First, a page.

JUDITH COLLINS, remember her? She’s the woman who led the National Party to its second-worst defeat in 85-years. In a normal political party, leadership of that quality would have left the politician responsible with only one option: resignation. But, National hasn’t been a normal party for quite some time. Not since the departure of its last credible leader, Bill English, in 2018.
State-of-the-Nation speeches are opportunities for those charged with their delivery to demonstrate renewed political credibility. Those hoping that Collins’ SOTN address to the Auckland Rotary Club on Tuesday, 26 January would constitute a significant step towards restoring her credibility must be feeling disappointed. Certainly, National’s normality hasn’t been reclaimed.
A political party trounced as badly as National in 2020 owes the electorate two gestures – at the very least. The first is an apology to the voters for so egregiously misreading their mood and intent. The second is a promise to move beyond its clearly inadequate diagnosis of the nation’s ills and towards a whole new suite of remedies.
Collins’ speech did neither of these things. For the most part it was content to rehash the promises made to the electorate last October. The balance consisted of all the usual bromides of lazy conservatism.
The worst of these was Collins’ reflexive rejection of the Government’s plan to lift the minimum wage:
“Labour’s intentions are laudable but they are focused on alleviating the symptoms of stretched working families struggling to make ends meet rather than on the root causes of prosperity – supporting businesses to be more productive, investing in new capital, taking on new staff and lifting wages.”
We have heard it all before. The only way to lift wages is not to lift wages.
What would really make New Zealanders sit up and pay attention is an admission from National that it is precisely its own and the business community’s ingrained opposition to lifting wages that keeps New Zealand’s productivity so low. Recognition by Collins that only by winnowing-out our weakest businesses – i.e. removing the crutch of low wages – will this country’s long-delayed investment in skills, innovation and new technology become unavoidable. A brave declaration that low-wage economies are low-productivity economies. Now, that would have shaken the nation out of its Covid fever-dreams!
Another of those lazy conservative bromides holds that households and economies are subject to exactly the same constraints. That living beyond one’s means is as disastrous for countries as it is for individuals. Save all we can, reduce our debts as quickly as possible, keep the government’s nose out of our businesses’ business: these are National’s new remedies – same as the old remedies.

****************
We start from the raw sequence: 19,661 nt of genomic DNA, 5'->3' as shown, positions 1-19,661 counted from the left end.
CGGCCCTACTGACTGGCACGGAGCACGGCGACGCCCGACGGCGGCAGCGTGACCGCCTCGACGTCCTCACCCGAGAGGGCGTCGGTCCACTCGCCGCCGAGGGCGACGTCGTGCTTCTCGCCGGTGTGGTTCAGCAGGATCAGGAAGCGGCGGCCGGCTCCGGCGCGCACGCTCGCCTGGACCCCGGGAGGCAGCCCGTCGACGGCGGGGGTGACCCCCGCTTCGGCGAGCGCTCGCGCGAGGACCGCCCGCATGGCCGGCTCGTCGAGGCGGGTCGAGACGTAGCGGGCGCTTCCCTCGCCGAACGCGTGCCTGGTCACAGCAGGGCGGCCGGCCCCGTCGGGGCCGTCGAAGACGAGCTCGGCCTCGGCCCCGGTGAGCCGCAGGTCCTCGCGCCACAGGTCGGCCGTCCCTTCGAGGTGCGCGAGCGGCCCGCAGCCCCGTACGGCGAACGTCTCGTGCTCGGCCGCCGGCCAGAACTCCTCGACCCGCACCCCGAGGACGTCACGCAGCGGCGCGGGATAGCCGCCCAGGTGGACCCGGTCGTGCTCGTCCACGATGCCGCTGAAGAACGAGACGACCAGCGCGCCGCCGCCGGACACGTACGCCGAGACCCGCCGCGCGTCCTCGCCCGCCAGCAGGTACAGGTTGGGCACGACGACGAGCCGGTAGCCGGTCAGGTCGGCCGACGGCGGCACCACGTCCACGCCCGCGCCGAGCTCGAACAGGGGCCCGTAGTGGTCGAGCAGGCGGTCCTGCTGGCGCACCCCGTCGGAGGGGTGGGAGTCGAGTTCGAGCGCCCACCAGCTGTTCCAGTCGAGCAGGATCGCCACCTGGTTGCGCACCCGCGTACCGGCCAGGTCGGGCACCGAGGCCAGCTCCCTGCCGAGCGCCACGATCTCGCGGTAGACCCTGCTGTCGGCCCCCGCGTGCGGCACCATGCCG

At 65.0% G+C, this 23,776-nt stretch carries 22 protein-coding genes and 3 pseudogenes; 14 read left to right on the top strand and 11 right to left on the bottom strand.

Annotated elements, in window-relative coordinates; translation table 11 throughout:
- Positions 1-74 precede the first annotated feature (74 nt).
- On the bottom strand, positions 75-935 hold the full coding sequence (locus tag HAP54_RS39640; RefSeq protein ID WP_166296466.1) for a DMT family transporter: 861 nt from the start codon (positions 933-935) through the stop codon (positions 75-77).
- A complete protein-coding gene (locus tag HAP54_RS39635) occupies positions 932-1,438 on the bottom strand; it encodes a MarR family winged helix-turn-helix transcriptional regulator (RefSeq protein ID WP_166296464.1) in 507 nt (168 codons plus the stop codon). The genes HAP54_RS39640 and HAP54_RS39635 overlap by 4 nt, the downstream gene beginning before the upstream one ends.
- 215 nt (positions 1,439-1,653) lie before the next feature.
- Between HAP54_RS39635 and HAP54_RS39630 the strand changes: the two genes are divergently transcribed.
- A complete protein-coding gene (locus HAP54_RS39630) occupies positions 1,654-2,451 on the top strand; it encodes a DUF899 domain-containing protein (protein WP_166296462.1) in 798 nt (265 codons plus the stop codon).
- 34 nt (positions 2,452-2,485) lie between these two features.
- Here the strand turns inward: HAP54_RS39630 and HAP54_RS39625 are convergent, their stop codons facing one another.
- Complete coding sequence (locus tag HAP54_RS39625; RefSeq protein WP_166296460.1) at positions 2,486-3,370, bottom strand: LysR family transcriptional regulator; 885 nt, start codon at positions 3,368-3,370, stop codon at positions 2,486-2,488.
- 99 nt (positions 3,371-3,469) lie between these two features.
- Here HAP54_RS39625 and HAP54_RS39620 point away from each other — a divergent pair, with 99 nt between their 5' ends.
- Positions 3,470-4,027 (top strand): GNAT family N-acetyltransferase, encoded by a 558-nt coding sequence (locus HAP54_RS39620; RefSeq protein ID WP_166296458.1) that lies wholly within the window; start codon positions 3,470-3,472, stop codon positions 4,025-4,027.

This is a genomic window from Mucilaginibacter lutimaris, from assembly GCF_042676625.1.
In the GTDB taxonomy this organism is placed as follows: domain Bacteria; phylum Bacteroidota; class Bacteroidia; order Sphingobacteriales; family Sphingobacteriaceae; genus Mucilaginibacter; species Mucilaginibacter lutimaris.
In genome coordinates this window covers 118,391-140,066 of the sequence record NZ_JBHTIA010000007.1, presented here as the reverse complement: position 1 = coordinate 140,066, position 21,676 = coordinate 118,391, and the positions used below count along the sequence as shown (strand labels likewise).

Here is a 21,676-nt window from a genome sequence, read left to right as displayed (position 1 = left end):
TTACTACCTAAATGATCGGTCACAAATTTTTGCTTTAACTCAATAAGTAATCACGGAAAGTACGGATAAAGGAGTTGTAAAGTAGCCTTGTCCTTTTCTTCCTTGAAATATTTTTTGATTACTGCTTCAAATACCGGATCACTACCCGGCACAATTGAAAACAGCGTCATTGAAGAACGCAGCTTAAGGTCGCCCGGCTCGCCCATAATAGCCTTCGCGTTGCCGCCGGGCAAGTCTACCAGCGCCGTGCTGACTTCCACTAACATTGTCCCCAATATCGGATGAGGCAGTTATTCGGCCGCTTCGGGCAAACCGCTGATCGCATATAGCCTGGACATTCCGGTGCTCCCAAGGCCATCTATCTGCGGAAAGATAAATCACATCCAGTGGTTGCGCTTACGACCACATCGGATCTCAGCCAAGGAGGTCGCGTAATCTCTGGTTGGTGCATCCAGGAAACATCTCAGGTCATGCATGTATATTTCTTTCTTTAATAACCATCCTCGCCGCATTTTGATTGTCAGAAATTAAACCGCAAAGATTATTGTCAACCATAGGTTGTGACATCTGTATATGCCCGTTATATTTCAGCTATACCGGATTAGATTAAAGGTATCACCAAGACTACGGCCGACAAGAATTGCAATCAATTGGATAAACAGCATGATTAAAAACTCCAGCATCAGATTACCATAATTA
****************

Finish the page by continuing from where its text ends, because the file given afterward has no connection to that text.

For the homeless, the solution is equally traditional – and facile. Make a bonfire of as many regulations as possible. Collins has promised her party’s support for emergency legislation designed to strip away what’s left of New Zealand’s social and physical environmental protections. It would be open-slather for property investors and developers.
“We need to reform our planning and RMA processes with one goal: freeing up land and getting more houses built”, Collins told the Rotarians. “And if councils won’t do it, we will do it for them.” (Some forms of state intervention, it would seem, cannot be done without.)
So far, so “same-old, same-old” from the Collins-led National Party. That familiar conflating of the particular interests of farmers and businessmen with the general interest of the whole nation.
“[W]e had a strong sense of community”, confided Collins, recalling her childhood in the Waikato. “We were surrounded by farming families who got stuck in and helped each other out, particularly when times were tough. It wasn’t something to be remarked on or exclaimed over, it was just the way things were – as a Collins, as a farmer, as a Kiwi.”
As if working-class families, a layer of New Zealand society considerably more familiar with tough times than Collins’ comfortable cockies, wouldn’t know how to get stuck in and help their neighbours.
It has always been there: National’s profoundly objectionable assumption that the only real Kiwis are people like themselves. That the rest of the nation are either parasites or problems. Probably both.
Collins has yet to learn the lessons of Holyoake, Bolger, Key and English. That National only regains credibility electorally by opening its arms wider – not to crush voters, but to comfort them.
This essay was originally published in The Otago Daily Times and The Greymouth Star of Friday, 29 January 2021.